Leeds Trinity University.
The pair, who have been friends for almost 30 years, wrote two successful journalism text books together – Newspaper Journalism: A Practical Introduction and Feature Writing: A Practical Introduction (both published by Sage), before deciding to turn their hands to fiction.
The first novel in their Friends
series, A Falling Friend, was released in 2016. A Forsaken Friend followed
two years later, and the final book in the trilogy, A Forgiven Friend,
published on November 19.
Sue, who is married with two grown-up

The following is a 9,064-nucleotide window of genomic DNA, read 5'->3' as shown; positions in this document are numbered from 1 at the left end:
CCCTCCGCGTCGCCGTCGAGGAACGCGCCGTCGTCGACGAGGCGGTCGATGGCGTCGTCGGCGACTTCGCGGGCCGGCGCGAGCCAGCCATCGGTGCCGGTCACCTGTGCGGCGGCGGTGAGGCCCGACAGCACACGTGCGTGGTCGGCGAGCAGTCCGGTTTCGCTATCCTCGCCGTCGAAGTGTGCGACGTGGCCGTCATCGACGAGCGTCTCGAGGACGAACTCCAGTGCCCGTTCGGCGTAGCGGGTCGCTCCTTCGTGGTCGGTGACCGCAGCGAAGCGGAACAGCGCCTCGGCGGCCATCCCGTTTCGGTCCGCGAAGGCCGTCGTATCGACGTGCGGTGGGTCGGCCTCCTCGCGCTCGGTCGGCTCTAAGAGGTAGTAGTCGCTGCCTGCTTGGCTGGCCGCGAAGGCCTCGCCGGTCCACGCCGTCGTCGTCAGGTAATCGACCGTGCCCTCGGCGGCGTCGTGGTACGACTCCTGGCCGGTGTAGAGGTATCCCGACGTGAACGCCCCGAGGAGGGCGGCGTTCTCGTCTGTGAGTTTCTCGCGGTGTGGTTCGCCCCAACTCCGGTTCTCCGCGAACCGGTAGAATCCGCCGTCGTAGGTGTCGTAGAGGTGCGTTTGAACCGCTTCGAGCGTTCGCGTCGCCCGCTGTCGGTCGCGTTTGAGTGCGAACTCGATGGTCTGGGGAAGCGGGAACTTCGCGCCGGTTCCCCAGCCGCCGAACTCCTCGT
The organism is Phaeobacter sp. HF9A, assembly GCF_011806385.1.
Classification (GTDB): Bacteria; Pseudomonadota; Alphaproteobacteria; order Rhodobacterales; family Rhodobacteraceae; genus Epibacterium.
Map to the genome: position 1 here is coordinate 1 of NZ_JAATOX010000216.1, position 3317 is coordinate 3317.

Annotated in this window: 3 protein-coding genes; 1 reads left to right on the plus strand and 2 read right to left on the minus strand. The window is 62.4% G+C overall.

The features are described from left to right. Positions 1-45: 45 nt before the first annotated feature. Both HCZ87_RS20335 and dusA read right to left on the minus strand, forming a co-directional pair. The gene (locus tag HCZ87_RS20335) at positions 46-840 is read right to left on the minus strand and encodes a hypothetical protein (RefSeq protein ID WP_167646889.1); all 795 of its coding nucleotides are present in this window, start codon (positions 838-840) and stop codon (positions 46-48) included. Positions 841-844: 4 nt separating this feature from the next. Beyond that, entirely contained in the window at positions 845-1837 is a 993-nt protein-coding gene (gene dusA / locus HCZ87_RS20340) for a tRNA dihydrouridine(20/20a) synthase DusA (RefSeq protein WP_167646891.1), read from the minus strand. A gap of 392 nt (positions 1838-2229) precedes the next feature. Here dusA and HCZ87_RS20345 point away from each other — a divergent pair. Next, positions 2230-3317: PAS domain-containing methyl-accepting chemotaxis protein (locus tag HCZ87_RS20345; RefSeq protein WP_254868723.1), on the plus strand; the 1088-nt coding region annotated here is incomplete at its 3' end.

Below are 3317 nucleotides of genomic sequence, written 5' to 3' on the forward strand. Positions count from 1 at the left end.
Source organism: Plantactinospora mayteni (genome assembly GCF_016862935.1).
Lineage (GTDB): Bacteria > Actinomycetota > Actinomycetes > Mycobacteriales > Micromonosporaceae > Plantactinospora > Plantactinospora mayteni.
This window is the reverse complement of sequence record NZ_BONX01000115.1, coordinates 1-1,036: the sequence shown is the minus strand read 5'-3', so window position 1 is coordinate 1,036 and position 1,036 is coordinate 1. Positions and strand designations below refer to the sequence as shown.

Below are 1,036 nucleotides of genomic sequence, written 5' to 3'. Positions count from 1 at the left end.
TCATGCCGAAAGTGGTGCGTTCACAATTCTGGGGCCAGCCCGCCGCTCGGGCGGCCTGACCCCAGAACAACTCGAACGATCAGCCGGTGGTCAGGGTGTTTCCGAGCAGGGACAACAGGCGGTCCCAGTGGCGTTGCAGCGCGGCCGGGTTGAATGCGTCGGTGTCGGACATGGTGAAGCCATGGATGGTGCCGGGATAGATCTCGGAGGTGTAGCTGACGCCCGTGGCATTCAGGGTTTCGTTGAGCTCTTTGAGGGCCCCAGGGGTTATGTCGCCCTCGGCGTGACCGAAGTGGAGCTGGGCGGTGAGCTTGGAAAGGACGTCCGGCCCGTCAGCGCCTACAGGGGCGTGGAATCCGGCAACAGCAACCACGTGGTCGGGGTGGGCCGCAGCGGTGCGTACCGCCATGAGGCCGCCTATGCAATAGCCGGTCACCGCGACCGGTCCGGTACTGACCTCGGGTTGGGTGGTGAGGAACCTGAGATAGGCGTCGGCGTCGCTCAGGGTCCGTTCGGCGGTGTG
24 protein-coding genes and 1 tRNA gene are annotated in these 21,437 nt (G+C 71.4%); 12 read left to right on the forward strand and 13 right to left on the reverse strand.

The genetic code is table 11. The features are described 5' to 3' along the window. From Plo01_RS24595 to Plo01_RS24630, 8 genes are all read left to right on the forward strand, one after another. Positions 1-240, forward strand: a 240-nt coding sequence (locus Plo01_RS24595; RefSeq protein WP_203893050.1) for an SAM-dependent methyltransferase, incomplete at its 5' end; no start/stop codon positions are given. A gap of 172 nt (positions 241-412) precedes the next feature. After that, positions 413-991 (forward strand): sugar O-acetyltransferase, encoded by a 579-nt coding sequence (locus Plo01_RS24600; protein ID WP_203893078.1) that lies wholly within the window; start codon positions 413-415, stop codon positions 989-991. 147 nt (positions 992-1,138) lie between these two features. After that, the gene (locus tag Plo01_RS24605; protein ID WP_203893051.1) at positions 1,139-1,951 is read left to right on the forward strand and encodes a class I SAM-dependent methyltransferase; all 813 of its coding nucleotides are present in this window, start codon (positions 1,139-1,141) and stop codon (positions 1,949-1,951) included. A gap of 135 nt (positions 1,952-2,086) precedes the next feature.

daughters, and the most ‘gorgeous granddaughter in the whole world’, loves
reading, writing and Nordic walking in the beautiful countryside near her
Susan is married and lives in a
village near Leeds, and, when not writing, loves walking and cycling in the
Yorkshire Dales. She is also a member of a local ukulele orchestra.